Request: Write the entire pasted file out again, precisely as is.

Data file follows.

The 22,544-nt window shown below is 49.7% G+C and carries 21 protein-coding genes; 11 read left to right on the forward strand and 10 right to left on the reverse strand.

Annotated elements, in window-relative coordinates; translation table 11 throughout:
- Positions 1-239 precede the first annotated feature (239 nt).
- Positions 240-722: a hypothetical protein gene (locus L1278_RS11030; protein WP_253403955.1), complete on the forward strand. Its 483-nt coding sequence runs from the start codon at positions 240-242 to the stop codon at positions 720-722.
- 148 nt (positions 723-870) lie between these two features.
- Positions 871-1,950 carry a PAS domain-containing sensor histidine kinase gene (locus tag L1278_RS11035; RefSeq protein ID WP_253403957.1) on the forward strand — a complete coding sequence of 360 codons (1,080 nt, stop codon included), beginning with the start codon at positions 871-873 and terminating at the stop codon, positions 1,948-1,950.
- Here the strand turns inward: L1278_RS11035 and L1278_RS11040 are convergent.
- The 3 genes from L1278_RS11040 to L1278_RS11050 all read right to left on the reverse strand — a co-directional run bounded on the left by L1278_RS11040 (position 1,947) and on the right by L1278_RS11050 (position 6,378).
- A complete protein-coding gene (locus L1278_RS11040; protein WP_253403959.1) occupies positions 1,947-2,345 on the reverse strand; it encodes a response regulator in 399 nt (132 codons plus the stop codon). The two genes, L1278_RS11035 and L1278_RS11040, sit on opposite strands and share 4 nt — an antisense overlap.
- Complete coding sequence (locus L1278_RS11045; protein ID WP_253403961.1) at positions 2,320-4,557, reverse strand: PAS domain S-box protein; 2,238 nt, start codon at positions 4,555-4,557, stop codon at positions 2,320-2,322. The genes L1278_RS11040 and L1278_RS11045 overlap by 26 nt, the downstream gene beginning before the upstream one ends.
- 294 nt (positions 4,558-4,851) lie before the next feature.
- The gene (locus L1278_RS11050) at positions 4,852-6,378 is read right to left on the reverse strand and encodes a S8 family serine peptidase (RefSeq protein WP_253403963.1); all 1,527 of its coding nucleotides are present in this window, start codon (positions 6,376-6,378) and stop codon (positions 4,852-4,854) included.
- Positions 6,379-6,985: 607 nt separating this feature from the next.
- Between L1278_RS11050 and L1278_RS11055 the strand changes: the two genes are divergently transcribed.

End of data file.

The 22,544-nt window shown below is 49.7% G+C and carries 21 protein-coding genes; 11 read left to right on the forward strand and 10 right to left on the reverse strand.

Annotated elements, in window-relative coordinates; translation table 11 throughout:
- Positions 1-239 precede the first annotated feature (239 nt).
- Positions 240-722: a hypothetical protein gene (locus L1278_RS11030; protein WP_253403955.1), complete on the forward strand. Its 483-nt coding sequence runs from the start codon at positions 240-242 to the stop codon at positions 720-722.
- 148 nt (positions 723-870) lie between these two features.
- Positions 871-1,950 carry a PAS domain-containing sensor histidine kinase gene (locus tag L1278_RS11035; RefSeq protein ID WP_253403957.1) on the forward strand — a complete coding sequence of 360 codons (1,080 nt, stop codon included), beginning with the start codon at positions 871-873 and terminating at the stop codon, positions 1,948-1,950.
- Here the strand turns inward: L1278_RS11035 and L1278_RS11040 are convergent.
- The 3 genes from L1278_RS11040 to L1278_RS11050 all read right to left on the reverse strand — a co-directional run bounded on the left by L1278_RS11040 (position 1,947) and on the right by L1278_RS11050 (position 6,378).
- A complete protein-coding gene (locus L1278_RS11040; protein WP_253403959.1) occupies positions 1,947-2,345 on the reverse strand; it encodes a response regulator in 399 nt (132 codons plus the stop codon). The two genes, L1278_RS11035 and L1278_RS11040, sit on opposite strands and share 4 nt — an antisense overlap.
- Complete coding sequence (locus L1278_RS11045; protein ID WP_253403961.1) at positions 2,320-4,557, reverse strand: PAS domain S-box protein; 2,238 nt, start codon at positions 4,555-4,557, stop codon at positions 2,320-2,322. The genes L1278_RS11040 and L1278_RS11045 overlap by 26 nt, the downstream gene beginning before the upstream one ends.
- 294 nt (positions 4,558-4,851) lie before the next feature.
- The gene (locus L1278_RS11050) at positions 4,852-6,378 is read right to left on the reverse strand and encodes a S8 family serine peptidase (RefSeq protein WP_253403963.1); all 1,527 of its coding nucleotides are present in this window, start codon (positions 6,376-6,378) and stop codon (positions 4,852-4,854) included.
- Positions 6,379-6,985: 607 nt separating this feature from the next.
- Between L1278_RS11050 and L1278_RS11055 the strand changes: the two genes are divergently transcribed.